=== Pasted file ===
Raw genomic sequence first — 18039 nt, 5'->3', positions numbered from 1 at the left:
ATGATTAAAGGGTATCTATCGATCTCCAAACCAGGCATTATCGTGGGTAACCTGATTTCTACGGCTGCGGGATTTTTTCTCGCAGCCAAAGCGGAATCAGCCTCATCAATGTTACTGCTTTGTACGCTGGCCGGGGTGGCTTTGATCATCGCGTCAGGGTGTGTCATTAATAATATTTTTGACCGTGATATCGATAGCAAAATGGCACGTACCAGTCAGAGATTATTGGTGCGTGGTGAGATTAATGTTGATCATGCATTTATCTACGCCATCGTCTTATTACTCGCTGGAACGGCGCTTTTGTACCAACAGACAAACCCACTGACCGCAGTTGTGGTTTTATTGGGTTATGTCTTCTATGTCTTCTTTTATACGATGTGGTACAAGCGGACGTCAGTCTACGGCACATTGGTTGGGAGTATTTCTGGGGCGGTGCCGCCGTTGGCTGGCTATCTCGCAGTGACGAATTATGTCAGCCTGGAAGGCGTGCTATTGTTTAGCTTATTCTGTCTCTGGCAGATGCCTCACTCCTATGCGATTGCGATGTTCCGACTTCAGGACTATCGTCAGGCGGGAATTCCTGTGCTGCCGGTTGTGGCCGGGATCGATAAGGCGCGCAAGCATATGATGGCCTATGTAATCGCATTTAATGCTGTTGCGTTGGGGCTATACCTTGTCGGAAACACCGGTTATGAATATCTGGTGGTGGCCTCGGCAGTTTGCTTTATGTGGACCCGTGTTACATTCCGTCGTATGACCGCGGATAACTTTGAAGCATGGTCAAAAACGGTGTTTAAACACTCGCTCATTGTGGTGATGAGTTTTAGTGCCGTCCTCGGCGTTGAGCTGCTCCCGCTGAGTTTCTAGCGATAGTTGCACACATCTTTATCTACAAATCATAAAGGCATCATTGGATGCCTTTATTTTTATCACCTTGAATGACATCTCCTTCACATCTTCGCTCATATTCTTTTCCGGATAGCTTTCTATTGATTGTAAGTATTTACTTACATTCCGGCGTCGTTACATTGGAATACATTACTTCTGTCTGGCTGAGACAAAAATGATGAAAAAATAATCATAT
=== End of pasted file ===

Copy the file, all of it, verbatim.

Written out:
Raw genomic sequence first — 18039 nt, 5'->3', positions numbered from 1 at the left:
ATGATTAAAGGGTATCTATCGATCTCCAAACCAGGCATTATCGTGGGTAACCTGATTTCTACGGCTGCGGGATTTTTTCTCGCAGCCAAAGCGGAATCAGCCTCATCAATGTTACTGCTTTGTACGCTGGCCGGGGTGGCTTTGATCATCGCGTCAGGGTGTGTCATTAATAATATTTTTGACCGTGATATCGATAGCAAAATGGCACGTACCAGTCAGAGATTATTGGTGCGTGGTGAGATTAATGTTGATCATGCATTTATCTACGCCATCGTCTTATTACTCGCTGGAACGGCGCTTTTGTACCAACAGACAAACCCACTGACCGCAGTTGTGGTTTTATTGGGTTATGTCTTCTATGTCTTCTTTTATACGATGTGGTACAAGCGGACGTCAGTCTACGGCACATTGGTTGGGAGTATTTCTGGGGCGGTGCCGCCGTTGGCTGGCTATCTCGCAGTGACGAATTATGTCAGCCTGGAAGGCGTGCTATTGTTTAGCTTATTCTGTCTCTGGCAGATGCCTCACTCCTATGCGATTGCGATGTTCCGACTTCAGGACTATCGTCAGGCGGGAATTCCTGTGCTGCCGGTTGTGGCCGGGATCGATAAGGCGCGCAAGCATATGATGGCCTATGTAATCGCATTTAATGCTGTTGCGTTGGGGCTATACCTTGTCGGAAACACCGGTTATGAATATCTGGTGGTGGCCTCGGCAGTTTGCTTTATGTGGACCCGTGTTACATTCCGTCGTATGACCGCGGATAACTTTGAAGCATGGTCAAAAACGGTGTTTAAACACTCGCTCATTGTGGTGATGAGTTTTAGTGCCGTCCTCGGCGTTGAGCTGCTCCCGCTGAGTTTCTAGCGATAGTTGCACACATCTTTATCTACAAATCATAAAGGCATCATTGGATGCCTTTATTTTTATCACCTTGAATGACATCTCCTTCACATCTTCGCTCATATTCTTTTCCGGATAGCTTTCTATTGATTGTAAGTATTTACTTACATTCCGGCGTCGTTACATTGGAATACATTACTTCTGTCTGGCTGAGACAAAAATGATGAAAAAATAATCATAT